1. I agree with the first author more perhaps due to the fact that I’m a modern day American but then again, maybe because the ideas brought up in the first arguments were based on generally accepted thoughts. Britain did not see America as a mature country and it did not let America have much freedom at all. Britain did not protect America from its own enemies, but only from her own. Britain basically forced America to be its ally although her enemies were not necessarily America’s enemies. This makes it clear that Americans were not happy with their situation and needed to gain independence in order to keep peace.
2. Thomas Paine states that “If Reconciliation Were to Happen” it would be “the ruin of the Continent.” By saying this, Paine means that the mother country would not stop trying to make less of them and that in terms of government it would not last long. However, the biggest problem of them all is the continental unrest that can only be solved by gaining independence.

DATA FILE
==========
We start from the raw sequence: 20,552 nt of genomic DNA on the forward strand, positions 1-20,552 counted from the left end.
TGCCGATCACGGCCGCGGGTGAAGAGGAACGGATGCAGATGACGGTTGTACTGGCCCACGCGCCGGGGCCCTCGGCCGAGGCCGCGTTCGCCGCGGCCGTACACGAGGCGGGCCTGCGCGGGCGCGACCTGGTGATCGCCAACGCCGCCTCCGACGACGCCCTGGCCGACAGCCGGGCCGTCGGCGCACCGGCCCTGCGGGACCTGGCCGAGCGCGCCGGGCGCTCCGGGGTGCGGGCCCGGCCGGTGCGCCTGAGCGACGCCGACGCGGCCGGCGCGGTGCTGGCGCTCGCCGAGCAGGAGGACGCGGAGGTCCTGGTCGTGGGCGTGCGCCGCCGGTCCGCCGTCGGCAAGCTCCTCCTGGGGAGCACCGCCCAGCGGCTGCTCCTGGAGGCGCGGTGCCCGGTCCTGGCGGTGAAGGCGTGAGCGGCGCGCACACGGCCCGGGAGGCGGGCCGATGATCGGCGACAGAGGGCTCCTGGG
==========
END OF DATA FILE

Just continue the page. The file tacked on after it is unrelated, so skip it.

3. Paine states that “The powers of governing still remaining in the hands of the King, he will have a negative over the whole legislation of this continent” and “That as even the best terms which we can expect to obtain, can amount to no more than a temporary expedient.” Paine’s most convincing argument is what he believes would result from independence. By addressing the fact that he knows the disadvantages of independence, Paine strategically builds up his argument that, totaling greater than any of the disadvantages combined, the benefit of peace and the prevention of civil wars far surpasses any other problem.
4. Inglis, who opposes the independence of America, states that the advantages of remaining under British control for America are “Preventing War” and “America’s Trade.” Both of these arguments are not convincing at…